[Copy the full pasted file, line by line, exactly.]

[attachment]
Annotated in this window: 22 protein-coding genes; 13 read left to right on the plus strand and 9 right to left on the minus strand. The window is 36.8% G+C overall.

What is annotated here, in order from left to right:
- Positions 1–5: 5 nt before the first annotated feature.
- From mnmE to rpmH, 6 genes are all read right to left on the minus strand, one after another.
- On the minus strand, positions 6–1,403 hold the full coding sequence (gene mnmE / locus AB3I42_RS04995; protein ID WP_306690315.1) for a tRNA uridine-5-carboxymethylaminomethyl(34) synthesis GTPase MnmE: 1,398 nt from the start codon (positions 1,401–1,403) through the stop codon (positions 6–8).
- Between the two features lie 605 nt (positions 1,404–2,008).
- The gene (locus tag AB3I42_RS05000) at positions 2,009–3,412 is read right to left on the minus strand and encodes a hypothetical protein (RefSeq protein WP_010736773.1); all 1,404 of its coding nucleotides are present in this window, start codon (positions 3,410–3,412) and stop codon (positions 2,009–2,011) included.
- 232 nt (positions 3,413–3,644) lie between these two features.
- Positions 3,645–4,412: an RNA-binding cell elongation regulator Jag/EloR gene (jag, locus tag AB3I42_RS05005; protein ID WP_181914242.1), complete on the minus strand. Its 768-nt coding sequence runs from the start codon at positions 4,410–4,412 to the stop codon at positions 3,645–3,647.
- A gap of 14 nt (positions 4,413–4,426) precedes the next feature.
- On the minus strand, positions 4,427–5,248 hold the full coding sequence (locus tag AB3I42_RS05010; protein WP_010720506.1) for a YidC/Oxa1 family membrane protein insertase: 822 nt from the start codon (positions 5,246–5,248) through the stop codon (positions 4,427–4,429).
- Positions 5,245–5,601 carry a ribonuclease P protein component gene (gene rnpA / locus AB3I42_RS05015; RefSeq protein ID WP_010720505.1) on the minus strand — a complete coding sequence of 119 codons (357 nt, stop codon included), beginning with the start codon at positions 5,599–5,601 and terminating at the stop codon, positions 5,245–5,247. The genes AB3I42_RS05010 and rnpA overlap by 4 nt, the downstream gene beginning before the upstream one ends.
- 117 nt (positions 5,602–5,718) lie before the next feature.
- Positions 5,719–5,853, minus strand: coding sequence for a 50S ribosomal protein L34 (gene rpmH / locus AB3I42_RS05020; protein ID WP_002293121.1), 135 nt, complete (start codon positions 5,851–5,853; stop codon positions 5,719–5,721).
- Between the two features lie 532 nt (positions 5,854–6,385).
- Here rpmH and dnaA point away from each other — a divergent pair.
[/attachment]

Annotated in this window: 22 protein-coding genes; 13 read left to right on the plus strand and 9 right to left on the minus strand. The window is 36.8% G+C overall.

What is annotated here, in order from left to right:
- Positions 1–5: 5 nt before the first annotated feature.
- From mnmE to rpmH, 6 genes are all read right to left on the minus strand, one after another.
- On the minus strand, positions 6–1,403 hold the full coding sequence (gene mnmE / locus AB3I42_RS04995; protein ID WP_306690315.1) for a tRNA uridine-5-carboxymethylaminomethyl(34) synthesis GTPase MnmE: 1,398 nt from the start codon (positions 1,401–1,403) through the stop codon (positions 6–8).
- Between the two features lie 605 nt (positions 1,404–2,008).
- The gene (locus tag AB3I42_RS05000) at positions 2,009–3,412 is read right to left on the minus strand and encodes a hypothetical protein (RefSeq protein WP_010736773.1); all 1,404 of its coding nucleotides are present in this window, start codon (positions 3,410–3,412) and stop codon (positions 2,009–2,011) included.
- 232 nt (positions 3,413–3,644) lie between these two features.
- Positions 3,645–4,412: an RNA-binding cell elongation regulator Jag/EloR gene (jag, locus tag AB3I42_RS05005; protein ID WP_181914242.1), complete on the minus strand. Its 768-nt coding sequence runs from the start codon at positions 4,410–4,412 to the stop codon at positions 3,645–3,647.
- A gap of 14 nt (positions 4,413–4,426) precedes the next feature.
- On the minus strand, positions 4,427–5,248 hold the full coding sequence (locus tag AB3I42_RS05010; protein WP_010720506.1) for a YidC/Oxa1 family membrane protein insertase: 822 nt from the start codon (positions 5,246–5,248) through the stop codon (positions 4,427–4,429).
- Positions 5,245–5,601 carry a ribonuclease P protein component gene (gene rnpA / locus AB3I42_RS05015; RefSeq protein ID WP_010720505.1) on the minus strand — a complete coding sequence of 119 codons (357 nt, stop codon included), beginning with the start codon at positions 5,599–5,601 and terminating at the stop codon, positions 5,245–5,247. The genes AB3I42_RS05010 and rnpA overlap by 4 nt, the downstream gene beginning before the upstream one ends.
- 117 nt (positions 5,602–5,718) lie before the next feature.
- Positions 5,719–5,853, minus strand: coding sequence for a 50S ribosomal protein L34 (gene rpmH / locus AB3I42_RS05020; protein ID WP_002293121.1), 135 nt, complete (start codon positions 5,851–5,853; stop codon positions 5,719–5,721).
- Between the two features lie 532 nt (positions 5,854–6,385).
- Here rpmH and dnaA point away from each other — a divergent pair.